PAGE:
Eric’s homepage, still up, carries a bio.  His obituary tells more. Friends and family have started memorial funds in his honor. His writings included columns in The New York Times and a feature article in The Atlantic. The piece is worth reading whether you try #UglyCry or not.

But the play’s the thing here, and duty calls. Before signing off we must analyze.

Maybe the Play Is Not the End

To my mind, #UglyCry lives in the category of new and recent plays that deal unconventionally with death. You might’ve seen a couple. In Duncan MacMillan’s Every Brilliant Thing—staged in Pittsburgh a few months ago—a solo actor recruits audience members to help act out a story about depression and suicide. In Sarah Kosar’s excellent Mumburger, done pre-pandemic at off the WALL, an eccentric woman has died. Her daughter and widowed husband learn that she’s left them her remains, ground into burgers, to nourish them and keep her spirit alive.  

Both plays are similar to #UglyCry in some respects. They show us survivors coping with a loved one’s death; they use bizarre comedy and high energy to fuel the exploration of grim themes. #UglyCry pushes the experimental envelope more than either. It’s a true story, not fiction. And it adds a parallel theme: the effects of digital technology, which, according to Mack, create a realm where “grief hits different.”

When I was sitting in the theater, though, #UglyCry didn’t hit me as profoundly or enjoyably as I had hoped. Maybe I was the problem. Afterward I spoke with about a dozen audience members who loved it. Maybe 12 to 1 means I’m out of touch. But two things bothered me. Having met Mack in the pre-show, and having found her friendly and likable, I had trouble adjusting to her shift into scripted acting once the play started. To me it felt artificial. Even though she was playing herself—her real self—I couldn’t shake the impressions that her really real self had given me, and almost wished she would forget the script and just talk.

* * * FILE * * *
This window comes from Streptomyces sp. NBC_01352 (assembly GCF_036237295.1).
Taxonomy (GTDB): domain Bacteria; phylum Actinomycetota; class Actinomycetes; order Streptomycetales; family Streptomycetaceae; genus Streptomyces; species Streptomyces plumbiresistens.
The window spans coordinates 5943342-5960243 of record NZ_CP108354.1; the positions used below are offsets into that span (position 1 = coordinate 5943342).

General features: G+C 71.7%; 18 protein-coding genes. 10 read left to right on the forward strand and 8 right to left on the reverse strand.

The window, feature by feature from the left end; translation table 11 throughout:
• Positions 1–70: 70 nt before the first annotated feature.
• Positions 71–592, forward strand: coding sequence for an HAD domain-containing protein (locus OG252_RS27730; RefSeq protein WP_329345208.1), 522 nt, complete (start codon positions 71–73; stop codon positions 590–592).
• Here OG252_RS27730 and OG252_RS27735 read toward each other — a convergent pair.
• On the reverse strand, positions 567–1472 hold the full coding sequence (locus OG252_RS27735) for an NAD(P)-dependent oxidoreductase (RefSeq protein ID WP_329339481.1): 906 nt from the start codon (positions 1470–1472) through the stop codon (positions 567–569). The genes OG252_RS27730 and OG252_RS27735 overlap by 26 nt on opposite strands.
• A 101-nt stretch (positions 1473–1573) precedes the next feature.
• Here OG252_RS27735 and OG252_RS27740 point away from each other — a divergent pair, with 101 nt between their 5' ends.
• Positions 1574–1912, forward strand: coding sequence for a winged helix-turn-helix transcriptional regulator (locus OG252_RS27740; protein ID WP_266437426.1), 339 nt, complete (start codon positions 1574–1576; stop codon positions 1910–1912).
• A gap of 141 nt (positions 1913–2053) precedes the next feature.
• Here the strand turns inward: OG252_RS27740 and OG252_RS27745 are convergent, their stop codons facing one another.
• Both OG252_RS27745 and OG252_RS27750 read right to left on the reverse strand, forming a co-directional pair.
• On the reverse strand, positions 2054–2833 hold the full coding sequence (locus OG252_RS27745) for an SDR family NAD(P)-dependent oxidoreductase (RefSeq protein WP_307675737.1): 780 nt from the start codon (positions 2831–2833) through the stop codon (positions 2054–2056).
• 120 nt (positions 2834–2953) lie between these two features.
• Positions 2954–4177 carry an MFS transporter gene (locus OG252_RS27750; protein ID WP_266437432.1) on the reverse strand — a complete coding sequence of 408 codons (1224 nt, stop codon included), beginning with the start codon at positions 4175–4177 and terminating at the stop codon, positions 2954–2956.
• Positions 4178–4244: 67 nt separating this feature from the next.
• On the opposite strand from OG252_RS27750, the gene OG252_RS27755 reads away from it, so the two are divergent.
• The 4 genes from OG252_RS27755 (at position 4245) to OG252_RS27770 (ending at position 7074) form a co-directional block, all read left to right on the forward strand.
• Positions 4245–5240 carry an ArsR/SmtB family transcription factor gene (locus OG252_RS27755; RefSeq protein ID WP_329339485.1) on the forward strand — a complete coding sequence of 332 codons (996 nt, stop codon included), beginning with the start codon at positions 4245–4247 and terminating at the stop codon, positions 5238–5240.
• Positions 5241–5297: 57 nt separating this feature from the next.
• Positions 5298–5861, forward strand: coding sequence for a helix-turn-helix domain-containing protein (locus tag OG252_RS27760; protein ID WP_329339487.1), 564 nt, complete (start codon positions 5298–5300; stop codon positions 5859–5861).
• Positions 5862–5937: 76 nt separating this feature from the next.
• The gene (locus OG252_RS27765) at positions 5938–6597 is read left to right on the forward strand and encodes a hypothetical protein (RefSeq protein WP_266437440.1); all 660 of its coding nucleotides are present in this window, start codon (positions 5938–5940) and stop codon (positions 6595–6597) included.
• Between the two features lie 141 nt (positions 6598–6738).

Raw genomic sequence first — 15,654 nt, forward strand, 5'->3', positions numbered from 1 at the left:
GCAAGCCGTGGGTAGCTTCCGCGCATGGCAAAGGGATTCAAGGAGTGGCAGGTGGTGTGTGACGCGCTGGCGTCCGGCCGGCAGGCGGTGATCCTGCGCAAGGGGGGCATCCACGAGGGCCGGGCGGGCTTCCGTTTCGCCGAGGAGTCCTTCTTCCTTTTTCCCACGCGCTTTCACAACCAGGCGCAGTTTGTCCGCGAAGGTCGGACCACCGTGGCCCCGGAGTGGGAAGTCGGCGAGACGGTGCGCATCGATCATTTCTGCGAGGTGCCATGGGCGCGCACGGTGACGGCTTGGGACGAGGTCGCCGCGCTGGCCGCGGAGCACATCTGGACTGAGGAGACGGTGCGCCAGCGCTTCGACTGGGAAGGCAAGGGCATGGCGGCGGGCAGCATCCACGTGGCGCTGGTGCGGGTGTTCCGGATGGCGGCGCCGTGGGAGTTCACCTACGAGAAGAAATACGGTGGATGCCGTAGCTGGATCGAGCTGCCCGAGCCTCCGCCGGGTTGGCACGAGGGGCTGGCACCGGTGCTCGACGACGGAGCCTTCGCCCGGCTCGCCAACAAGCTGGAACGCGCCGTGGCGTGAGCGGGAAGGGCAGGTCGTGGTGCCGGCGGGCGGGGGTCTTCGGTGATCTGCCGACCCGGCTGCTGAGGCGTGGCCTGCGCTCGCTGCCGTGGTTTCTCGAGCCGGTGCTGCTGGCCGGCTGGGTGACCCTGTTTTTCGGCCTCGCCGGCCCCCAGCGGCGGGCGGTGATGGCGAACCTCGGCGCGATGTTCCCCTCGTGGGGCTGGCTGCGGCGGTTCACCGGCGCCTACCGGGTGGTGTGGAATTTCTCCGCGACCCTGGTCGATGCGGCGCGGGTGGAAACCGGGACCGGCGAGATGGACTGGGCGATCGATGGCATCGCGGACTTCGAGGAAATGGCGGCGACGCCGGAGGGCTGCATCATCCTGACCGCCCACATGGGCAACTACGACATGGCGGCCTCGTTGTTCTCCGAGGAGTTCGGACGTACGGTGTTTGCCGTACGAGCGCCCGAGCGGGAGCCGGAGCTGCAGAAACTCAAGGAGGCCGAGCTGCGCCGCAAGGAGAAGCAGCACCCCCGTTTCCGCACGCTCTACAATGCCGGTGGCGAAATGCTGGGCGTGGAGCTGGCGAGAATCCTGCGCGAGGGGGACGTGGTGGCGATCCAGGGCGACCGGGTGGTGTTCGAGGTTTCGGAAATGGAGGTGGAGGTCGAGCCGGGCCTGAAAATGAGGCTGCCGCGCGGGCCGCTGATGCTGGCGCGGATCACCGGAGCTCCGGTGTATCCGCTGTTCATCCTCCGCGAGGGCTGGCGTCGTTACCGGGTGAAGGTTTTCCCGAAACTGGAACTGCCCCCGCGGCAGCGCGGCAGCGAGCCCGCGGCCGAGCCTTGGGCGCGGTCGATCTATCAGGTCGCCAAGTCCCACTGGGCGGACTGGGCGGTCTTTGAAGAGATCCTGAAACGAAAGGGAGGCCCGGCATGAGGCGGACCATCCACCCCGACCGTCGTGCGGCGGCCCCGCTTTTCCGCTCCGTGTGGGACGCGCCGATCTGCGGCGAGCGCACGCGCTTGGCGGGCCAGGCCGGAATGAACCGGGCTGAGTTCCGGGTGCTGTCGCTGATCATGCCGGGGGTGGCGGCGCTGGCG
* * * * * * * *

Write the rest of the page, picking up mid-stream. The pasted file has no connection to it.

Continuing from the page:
The second thing was the technology. I am no Luddite. I run my life from my phone. But I don’t like to let it run me. And to me, after a while, the ongoing barrage of tech-generated images and messaging got in the play’s way. It felt excessive. It felt chaotic.

But here’s another thing. Maybe that was the idea. And maybe the immediate, in-the-seat experience of a play isn’t the end. As I write this now, a couple of days later, I feel #UglyCry staying with me. I find myself musing on how I’ve reacted to the deaths of people around me. And on how I view my own, to use a euphemism, mortality. And all of that is complex. There’s no simple story line. No simple answers or meanings. With or without the cyber-sphere, it’s chaotic. 

See #UglyCry. Then LMK. What you think, what you feel. 

Closing Credits and Ticket Info

Katie Mack’s #UglyCry is directed by Susanne McDonald, with dramaturgy and technical direction by Janus Young. Scenic and video design is by Natalie Rose Maybry, lighting and movement by Juliette Louste, and sound by Shannon Knapp. Always honor the stage manager, who for this show is Sarah Shea, assisted by Claudia Zajic. 

The play is presented by off the WALL productions at the company’s Carnegie Stage venue. For tickets and more information visit off the WALL on the web. 25 W. Main St., Carnegie.

Katie Mack performs 'Ugly Cry' at off the WALL. (Photo courtesy of the artist)

Mack’s story persists. This is her ‘to be continued’ portrait. (Photo courtesy of the artist)

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Mike Vargo